C is for CYCLE: A guy is hosing off his sidewalk and spots a puddle of blood. Trying to figure out where it came from, the guy finds himself in a waking nightmare. Though the ending sort of gives up before diving into anything mind-blowing or cool, the main idea is kind of neat. B-


D is for DOGFIGHT: Shot in slow motion and lacking dialogue, DOGFIGHT is an awesome five-minute horror tale that delivers! A boxer is forced to fight a vicious canine in an underground fight club. Director Marcel Sarmiento makes the most of his limited budget and every single shot looks beautiful. Between this short and DEADGIRL, it seems like Marcel Sarmiento is a master storyteller of complex horror that is more than meets eye on surface level. This is the best segment of the entire film! A+

E is for EXTERMINATE: A guy encounters a fake-looking CGI spider on his wall and bad things happen. It’s a quick, predictable take on a well-known urban legend. This one is nothing special, new or fun. C-


F is for FART: Many will argue that this is the absolute worst short of the bunch. While I can’t debate that it’s one of the worst short films I’ve ever seen, the crappiest segment is yet to come. This tale concerns a teacher and schoolgirl who love flatulence and things enter truly WTF territory about midway through. F


G is for GRAVITY: Seriously, what was that?!? There’s nothing I can really say about this one because this segment doesn’t give me much to work with. D-


H is for HYDRO-ELECTRIC DIFFUSION: Definitely one of the more creative letters of the bunch. Thomas Malling has an awesome imagination as seen in this live-action cartoon that incorporates stop motion, CGI, and absurd costumes. A WWII pilot dog is drinking at a bar only to be wooed by a dancing Fox who may have some dark ties to the enemy. This is as over-the-top as over-the-top can get, but it’s really frickin’ fun. B+


I is for INGROWN: An underwhelming segment about a guy and a woman in a bathroom with a syringe. It’s pretentious, overly artsy, and tries to signify deeper meaning with an inner monologue. I just wasn’t digging the vibe this one was throwing my way. I wasn’t scared, creeped out or disturbed. This was just plain mediocre and annoying. D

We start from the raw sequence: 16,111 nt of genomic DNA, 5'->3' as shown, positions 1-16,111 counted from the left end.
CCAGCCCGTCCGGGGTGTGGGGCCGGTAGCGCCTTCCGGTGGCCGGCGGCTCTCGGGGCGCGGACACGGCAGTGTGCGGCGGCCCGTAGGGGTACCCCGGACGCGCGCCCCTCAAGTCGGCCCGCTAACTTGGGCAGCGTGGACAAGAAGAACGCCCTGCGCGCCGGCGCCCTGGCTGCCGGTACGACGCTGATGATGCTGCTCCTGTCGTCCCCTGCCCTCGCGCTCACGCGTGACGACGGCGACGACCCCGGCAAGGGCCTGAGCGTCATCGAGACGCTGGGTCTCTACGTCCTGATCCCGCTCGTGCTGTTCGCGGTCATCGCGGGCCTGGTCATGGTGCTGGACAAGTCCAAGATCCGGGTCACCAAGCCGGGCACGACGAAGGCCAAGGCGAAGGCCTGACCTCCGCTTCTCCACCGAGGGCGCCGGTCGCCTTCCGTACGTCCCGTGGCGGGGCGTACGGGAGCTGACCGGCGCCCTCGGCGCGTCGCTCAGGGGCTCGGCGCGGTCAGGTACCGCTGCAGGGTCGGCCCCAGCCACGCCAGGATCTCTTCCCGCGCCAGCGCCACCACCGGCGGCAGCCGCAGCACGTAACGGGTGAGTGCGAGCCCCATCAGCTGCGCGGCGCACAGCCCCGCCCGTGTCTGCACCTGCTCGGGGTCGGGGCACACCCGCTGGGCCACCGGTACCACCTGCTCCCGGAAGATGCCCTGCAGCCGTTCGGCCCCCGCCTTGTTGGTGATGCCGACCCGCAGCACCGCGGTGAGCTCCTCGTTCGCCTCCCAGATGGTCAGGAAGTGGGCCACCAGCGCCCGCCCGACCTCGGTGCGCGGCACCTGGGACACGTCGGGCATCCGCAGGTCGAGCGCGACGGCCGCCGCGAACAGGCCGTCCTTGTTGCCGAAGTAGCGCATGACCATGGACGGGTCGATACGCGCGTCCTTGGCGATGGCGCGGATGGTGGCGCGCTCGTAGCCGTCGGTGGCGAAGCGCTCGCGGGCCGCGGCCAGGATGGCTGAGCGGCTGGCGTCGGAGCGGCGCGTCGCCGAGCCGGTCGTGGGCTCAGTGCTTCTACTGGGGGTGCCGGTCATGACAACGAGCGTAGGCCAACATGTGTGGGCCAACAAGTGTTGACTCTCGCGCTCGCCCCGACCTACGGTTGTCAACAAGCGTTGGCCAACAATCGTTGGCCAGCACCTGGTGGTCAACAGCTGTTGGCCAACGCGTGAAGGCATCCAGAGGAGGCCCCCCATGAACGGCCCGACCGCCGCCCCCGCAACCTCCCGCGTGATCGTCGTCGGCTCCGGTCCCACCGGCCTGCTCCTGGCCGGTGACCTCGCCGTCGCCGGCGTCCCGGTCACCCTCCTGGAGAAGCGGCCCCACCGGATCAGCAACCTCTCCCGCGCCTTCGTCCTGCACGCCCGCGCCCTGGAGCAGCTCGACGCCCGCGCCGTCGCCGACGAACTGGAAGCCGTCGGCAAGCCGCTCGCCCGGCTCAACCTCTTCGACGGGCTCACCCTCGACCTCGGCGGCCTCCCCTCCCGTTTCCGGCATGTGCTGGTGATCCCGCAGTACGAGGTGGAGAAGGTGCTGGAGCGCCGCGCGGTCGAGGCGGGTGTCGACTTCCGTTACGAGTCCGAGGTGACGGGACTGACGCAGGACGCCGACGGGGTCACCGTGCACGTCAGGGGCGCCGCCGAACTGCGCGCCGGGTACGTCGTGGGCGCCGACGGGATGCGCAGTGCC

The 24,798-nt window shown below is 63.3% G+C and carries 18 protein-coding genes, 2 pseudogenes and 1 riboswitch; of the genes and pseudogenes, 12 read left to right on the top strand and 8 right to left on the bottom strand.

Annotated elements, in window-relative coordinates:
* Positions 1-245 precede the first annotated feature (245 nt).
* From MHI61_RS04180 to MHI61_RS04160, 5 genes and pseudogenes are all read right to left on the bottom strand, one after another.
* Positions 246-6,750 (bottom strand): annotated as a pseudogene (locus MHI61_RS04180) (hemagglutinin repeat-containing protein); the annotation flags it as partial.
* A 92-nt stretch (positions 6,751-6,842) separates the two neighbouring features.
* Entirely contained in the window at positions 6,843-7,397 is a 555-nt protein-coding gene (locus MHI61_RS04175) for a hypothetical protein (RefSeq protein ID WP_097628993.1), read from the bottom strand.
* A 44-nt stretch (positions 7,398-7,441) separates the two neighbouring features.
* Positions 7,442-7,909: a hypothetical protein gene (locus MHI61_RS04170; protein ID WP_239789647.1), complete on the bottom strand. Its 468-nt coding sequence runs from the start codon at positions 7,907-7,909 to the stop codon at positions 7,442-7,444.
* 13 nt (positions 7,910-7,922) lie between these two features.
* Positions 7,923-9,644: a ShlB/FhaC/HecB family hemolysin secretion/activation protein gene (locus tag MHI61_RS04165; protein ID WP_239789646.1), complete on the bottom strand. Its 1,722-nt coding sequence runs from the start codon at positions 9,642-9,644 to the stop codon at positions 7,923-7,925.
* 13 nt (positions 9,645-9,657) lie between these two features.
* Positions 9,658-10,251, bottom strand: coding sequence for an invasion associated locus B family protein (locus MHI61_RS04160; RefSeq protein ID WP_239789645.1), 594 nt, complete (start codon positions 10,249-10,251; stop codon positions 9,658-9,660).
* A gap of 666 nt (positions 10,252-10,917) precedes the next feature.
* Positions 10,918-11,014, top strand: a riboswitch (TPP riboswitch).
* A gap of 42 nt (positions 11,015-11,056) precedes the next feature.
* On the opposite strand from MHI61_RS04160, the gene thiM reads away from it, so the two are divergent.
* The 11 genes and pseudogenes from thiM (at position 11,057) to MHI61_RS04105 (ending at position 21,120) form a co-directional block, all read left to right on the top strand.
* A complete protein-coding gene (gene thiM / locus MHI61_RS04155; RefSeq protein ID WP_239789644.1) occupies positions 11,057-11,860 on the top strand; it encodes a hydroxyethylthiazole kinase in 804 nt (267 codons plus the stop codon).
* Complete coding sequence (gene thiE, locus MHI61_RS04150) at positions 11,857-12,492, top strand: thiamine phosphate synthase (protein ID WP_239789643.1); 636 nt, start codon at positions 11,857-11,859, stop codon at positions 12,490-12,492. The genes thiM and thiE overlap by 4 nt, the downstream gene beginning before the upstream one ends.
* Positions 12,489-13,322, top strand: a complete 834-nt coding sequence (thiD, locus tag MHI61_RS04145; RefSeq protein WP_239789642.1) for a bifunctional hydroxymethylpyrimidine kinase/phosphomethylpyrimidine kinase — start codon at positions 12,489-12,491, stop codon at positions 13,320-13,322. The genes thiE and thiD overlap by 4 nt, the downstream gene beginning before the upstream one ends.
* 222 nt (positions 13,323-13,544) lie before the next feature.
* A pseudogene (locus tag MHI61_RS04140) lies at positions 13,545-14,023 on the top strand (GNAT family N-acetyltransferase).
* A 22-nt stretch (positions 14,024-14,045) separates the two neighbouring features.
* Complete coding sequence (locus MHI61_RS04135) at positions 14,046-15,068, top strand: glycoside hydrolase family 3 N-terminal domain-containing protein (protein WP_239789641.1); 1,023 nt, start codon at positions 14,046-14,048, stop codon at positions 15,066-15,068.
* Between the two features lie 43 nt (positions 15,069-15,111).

J is for JIDAI-GEKI: Some of the Asian shorts in this anthology are terrible due to either not focusing on a horror vibe at all or just veering off completely in stupid WTF territory. This is actually one that I liked for the sheer absurdity of it. A samurai is executing one of his own, but keeps getting distracted by the silly faces his victim is making. It’s bound to be weird fun for some and awful for others. I found it to be fun. B

K is for KLUTZ: One of two animated segments, this one relies on childish potty humor. A woman takes a dump at a party and finds that her poo won’t flush. That’s the short and it’s just as terrible as it sounds. D-


L is for LIBIDO: One of the best letters in the film and definitely the scariest (at least, for me). This demented little ditty comes from the sick mind of Timo Tjahjanto (of the best segment in V/H/S/2 and the upcoming KILLERS). A man wakes up half-naked and bound to a chair. Turns out he’s being subjected to a grotesque masturbation contest where losing means a horrible death. The kicker is that it becomes even more difficult and depraved with each passing round. This one goes into SERBIAN FILM territory at one point and is absolutely nightmarish. A graphic mini-masterpiece that’s sure to turn more than a few stomachs! A+